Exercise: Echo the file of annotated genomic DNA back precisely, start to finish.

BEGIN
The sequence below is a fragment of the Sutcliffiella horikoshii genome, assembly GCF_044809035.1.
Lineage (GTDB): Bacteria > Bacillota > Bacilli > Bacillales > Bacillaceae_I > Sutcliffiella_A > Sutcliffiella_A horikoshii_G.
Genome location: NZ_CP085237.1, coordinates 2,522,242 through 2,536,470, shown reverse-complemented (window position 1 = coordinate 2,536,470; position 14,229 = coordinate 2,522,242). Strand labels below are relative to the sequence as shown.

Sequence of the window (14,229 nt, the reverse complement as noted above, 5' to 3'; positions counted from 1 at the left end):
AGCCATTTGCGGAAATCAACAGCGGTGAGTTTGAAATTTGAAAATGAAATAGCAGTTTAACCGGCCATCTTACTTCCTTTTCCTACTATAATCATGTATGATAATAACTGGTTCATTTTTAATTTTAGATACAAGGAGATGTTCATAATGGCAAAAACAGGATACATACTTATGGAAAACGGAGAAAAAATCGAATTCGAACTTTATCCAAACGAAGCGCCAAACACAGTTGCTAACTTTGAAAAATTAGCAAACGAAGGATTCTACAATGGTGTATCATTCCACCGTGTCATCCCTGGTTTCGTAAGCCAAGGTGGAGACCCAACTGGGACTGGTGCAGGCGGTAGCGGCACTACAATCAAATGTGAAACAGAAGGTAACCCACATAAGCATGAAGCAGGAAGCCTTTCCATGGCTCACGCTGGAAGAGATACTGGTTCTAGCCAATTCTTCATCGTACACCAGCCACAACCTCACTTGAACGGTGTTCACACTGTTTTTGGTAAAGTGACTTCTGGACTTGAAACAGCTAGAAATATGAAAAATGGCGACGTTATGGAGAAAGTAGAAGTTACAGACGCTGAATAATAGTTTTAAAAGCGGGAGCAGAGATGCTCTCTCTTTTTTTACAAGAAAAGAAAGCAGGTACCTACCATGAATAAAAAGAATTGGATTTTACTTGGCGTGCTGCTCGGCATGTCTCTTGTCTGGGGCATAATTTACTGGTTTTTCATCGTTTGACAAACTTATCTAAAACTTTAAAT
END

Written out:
The sequence below is a fragment of the Sutcliffiella horikoshii genome, assembly GCF_044809035.1.
Lineage (GTDB): Bacteria > Bacillota > Bacilli > Bacillales > Bacillaceae_I > Sutcliffiella_A > Sutcliffiella_A horikoshii_G.
Genome location: NZ_CP085237.1, coordinates 2,522,242 through 2,536,470, shown reverse-complemented (window position 1 = coordinate 2,536,470; position 14,229 = coordinate 2,522,242). Strand labels below are relative to the sequence as shown.

Sequence of the window (14,229 nt, the reverse complement as noted above, 5' to 3'; positions counted from 1 at the left end):
AGCCATTTGCGGAAATCAACAGCGGTGAGTTTGAAATTTGAAAATGAAATAGCAGTTTAACCGGCCATCTTACTTCCTTTTCCTACTATAATCATGTATGATAATAACTGGTTCATTTTTAATTTTAGATACAAGGAGATGTTCATAATGGCAAAAACAGGATACATACTTATGGAAAACGGAGAAAAAATCGAATTCGAACTTTATCCAAACGAAGCGCCAAACACAGTTGCTAACTTTGAAAAATTAGCAAACGAAGGATTCTACAATGGTGTATCATTCCACCGTGTCATCCCTGGTTTCGTAAGCCAAGGTGGAGACCCAACTGGGACTGGTGCAGGCGGTAGCGGCACTACAATCAAATGTGAAACAGAAGGTAACCCACATAAGCATGAAGCAGGAAGCCTTTCCATGGCTCACGCTGGAAGAGATACTGGTTCTAGCCAATTCTTCATCGTACACCAGCCACAACCTCACTTGAACGGTGTTCACACTGTTTTTGGTAAAGTGACTTCTGGACTTGAAACAGCTAGAAATATGAAAAATGGCGACGTTATGGAGAAAGTAGAAGTTACAGACGCTGAATAATAGTTTTAAAAGCGGGAGCAGAGATGCTCTCTCTTTTTTTACAAGAAAAGAAAGCAGGTACCTACCATGAATAAAAAGAATTGGATTTTACTTGGCGTGCTGCTCGGCATGTCTCTTGTCTGGGGCATAATTTACTGGTTTTTCATCGTTTGACAAACTTATCTAAAACTTTAAAT